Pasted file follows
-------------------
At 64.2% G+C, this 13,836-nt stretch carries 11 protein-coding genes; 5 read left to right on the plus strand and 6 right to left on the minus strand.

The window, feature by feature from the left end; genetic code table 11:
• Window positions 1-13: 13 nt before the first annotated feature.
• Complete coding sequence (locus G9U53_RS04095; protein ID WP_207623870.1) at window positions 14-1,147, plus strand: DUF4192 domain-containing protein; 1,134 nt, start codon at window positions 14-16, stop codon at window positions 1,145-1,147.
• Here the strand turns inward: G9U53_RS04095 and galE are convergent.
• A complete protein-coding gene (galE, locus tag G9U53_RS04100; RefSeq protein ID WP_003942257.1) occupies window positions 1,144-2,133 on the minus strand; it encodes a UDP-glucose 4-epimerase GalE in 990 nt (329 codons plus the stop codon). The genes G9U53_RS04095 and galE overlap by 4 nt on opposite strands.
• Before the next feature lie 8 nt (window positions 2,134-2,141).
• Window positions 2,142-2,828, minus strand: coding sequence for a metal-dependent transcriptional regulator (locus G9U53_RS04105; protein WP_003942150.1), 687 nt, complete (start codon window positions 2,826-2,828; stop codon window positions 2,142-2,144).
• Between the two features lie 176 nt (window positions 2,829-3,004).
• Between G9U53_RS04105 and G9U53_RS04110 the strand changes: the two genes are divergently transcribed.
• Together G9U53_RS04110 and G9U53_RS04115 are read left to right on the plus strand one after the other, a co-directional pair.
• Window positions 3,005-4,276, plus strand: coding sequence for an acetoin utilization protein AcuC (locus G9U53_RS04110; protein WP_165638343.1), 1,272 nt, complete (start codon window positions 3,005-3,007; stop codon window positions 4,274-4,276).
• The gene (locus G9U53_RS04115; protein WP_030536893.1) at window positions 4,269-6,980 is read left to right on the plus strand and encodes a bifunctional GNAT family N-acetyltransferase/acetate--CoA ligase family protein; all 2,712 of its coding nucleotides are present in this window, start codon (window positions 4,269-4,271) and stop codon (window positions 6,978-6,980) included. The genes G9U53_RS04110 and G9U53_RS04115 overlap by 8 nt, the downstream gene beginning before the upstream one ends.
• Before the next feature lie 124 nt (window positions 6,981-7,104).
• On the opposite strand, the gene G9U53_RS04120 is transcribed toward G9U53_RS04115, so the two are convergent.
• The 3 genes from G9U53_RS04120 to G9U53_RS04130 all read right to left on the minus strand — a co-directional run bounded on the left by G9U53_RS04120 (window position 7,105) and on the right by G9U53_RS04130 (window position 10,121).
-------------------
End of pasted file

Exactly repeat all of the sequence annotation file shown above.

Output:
At 64.2% G+C, this 13,836-nt stretch carries 11 protein-coding genes; 5 read left to right on the plus strand and 6 right to left on the minus strand.

The window, feature by feature from the left end; genetic code table 11:
• Window positions 1-13: 13 nt before the first annotated feature.
• Complete coding sequence (locus G9U53_RS04095; protein ID WP_207623870.1) at window positions 14-1,147, plus strand: DUF4192 domain-containing protein; 1,134 nt, start codon at window positions 14-16, stop codon at window positions 1,145-1,147.
• Here the strand turns inward: G9U53_RS04095 and galE are convergent.
• A complete protein-coding gene (galE, locus tag G9U53_RS04100; RefSeq protein ID WP_003942257.1) occupies window positions 1,144-2,133 on the minus strand; it encodes a UDP-glucose 4-epimerase GalE in 990 nt (329 codons plus the stop codon). The genes G9U53_RS04095 and galE overlap by 4 nt on opposite strands.
• Before the next feature lie 8 nt (window positions 2,134-2,141).
• Window positions 2,142-2,828, minus strand: coding sequence for a metal-dependent transcriptional regulator (locus G9U53_RS04105; protein WP_003942150.1), 687 nt, complete (start codon window positions 2,826-2,828; stop codon window positions 2,142-2,144).
• Between the two features lie 176 nt (window positions 2,829-3,004).
• Between G9U53_RS04105 and G9U53_RS04110 the strand changes: the two genes are divergently transcribed.
• Together G9U53_RS04110 and G9U53_RS04115 are read left to right on the plus strand one after the other, a co-directional pair.
• Window positions 3,005-4,276, plus strand: coding sequence for an acetoin utilization protein AcuC (locus G9U53_RS04110; protein WP_165638343.1), 1,272 nt, complete (start codon window positions 3,005-3,007; stop codon window positions 4,274-4,276).
• The gene (locus G9U53_RS04115; protein WP_030536893.1) at window positions 4,269-6,980 is read left to right on the plus strand and encodes a bifunctional GNAT family N-acetyltransferase/acetate--CoA ligase family protein; all 2,712 of its coding nucleotides are present in this window, start codon (window positions 4,269-4,271) and stop codon (window positions 6,978-6,980) included. The genes G9U53_RS04110 and G9U53_RS04115 overlap by 8 nt, the downstream gene beginning before the upstream one ends.
• Before the next feature lie 124 nt (window positions 6,981-7,104).
• On the opposite strand, the gene G9U53_RS04120 is transcribed toward G9U53_RS04115, so the two are convergent.
• The 3 genes from G9U53_RS04120 to G9U53_RS04130 all read right to left on the minus strand — a co-directional run bounded on the left by G9U53_RS04120 (window position 7,105) and on the right by G9U53_RS04130 (window position 10,121).